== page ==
GEORGE R. GREEN, M.D.; GUSTAVUS A. PETERS, M.D., F.A.C.P.; JOSEPH E. GERACI, M.D., F.A.C.P.
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A major problem in present-day management of bacterial endocarditis is the choice of optimal antibiotic therapy in patients who give a history of allergy to penicillin. Bacterial endocarditis was invariably fatal before the discovery of penicillin. Even today the mortality remains around 20 to 30%. Penicillin alone, or as part of combined therapy, remains the preferred treatment in most instances since it is bactericidal and experience has proved it to be effective (1). This is especially true for enterococcal endocarditis, in which administration of penicillin G and streptomycin as combined therapy has been necessary in most instances (2).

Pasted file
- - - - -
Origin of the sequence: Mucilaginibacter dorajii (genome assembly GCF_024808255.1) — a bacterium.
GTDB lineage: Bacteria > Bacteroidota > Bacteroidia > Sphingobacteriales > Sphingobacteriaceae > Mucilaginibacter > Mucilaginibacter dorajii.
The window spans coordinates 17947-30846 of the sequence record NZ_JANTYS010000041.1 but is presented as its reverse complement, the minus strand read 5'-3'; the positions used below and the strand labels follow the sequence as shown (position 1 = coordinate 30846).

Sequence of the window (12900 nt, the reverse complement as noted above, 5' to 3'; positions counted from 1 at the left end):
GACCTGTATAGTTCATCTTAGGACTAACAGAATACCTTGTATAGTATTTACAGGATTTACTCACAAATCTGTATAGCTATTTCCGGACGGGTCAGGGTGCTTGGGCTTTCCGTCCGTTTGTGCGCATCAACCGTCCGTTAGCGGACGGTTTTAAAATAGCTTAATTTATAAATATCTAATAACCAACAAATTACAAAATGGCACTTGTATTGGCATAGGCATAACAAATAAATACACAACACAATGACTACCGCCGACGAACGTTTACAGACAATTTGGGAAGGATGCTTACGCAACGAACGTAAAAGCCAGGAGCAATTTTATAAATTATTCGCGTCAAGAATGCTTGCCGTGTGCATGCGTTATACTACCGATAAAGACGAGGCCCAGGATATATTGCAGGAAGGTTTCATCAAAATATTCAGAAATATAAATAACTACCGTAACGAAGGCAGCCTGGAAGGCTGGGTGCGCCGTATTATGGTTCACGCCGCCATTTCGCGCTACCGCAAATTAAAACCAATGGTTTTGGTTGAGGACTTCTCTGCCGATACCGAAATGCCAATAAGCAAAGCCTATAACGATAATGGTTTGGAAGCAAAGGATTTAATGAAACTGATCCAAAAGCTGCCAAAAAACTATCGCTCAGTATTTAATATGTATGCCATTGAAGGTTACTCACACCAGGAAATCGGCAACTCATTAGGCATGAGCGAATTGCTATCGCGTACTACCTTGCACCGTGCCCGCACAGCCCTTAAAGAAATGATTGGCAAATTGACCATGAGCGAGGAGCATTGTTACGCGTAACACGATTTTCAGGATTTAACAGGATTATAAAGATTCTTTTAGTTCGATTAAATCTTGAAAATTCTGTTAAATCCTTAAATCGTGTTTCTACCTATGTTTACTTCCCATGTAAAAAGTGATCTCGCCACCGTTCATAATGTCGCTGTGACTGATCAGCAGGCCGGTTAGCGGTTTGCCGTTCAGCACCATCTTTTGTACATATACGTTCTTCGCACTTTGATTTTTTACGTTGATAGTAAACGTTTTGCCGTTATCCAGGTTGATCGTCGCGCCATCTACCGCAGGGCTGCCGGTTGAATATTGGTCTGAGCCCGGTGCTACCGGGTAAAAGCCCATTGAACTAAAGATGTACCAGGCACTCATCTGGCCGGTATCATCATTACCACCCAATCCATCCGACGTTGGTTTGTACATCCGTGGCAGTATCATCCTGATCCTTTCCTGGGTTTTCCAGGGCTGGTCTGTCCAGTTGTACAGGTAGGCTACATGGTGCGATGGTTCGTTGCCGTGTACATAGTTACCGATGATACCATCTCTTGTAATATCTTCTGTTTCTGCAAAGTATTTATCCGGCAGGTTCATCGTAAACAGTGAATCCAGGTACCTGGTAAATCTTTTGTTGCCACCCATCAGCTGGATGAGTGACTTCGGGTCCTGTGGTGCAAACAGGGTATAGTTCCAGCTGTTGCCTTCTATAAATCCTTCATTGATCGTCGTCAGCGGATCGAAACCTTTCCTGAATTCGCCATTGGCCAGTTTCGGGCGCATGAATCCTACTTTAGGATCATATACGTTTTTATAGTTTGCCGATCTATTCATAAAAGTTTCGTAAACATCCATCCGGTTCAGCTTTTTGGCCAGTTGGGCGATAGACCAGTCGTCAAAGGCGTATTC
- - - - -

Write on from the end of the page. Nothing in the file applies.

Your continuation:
GREEN GR, PETERS GA, GERACI JE. Treatment of Bacterial Endocarditis in Patients with Penicillin Hypersensitivity. Ann Intern Med. 1967;67:235–249. doi: 10.7326/0003-4819-67-2-235
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Published: Ann Intern Med. 1967;67(2):235-249.
Cardiology, Endocarditis, Infectious Disease.
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Print ISSN: 0003-4819 | Online ISSN: 1539-3704
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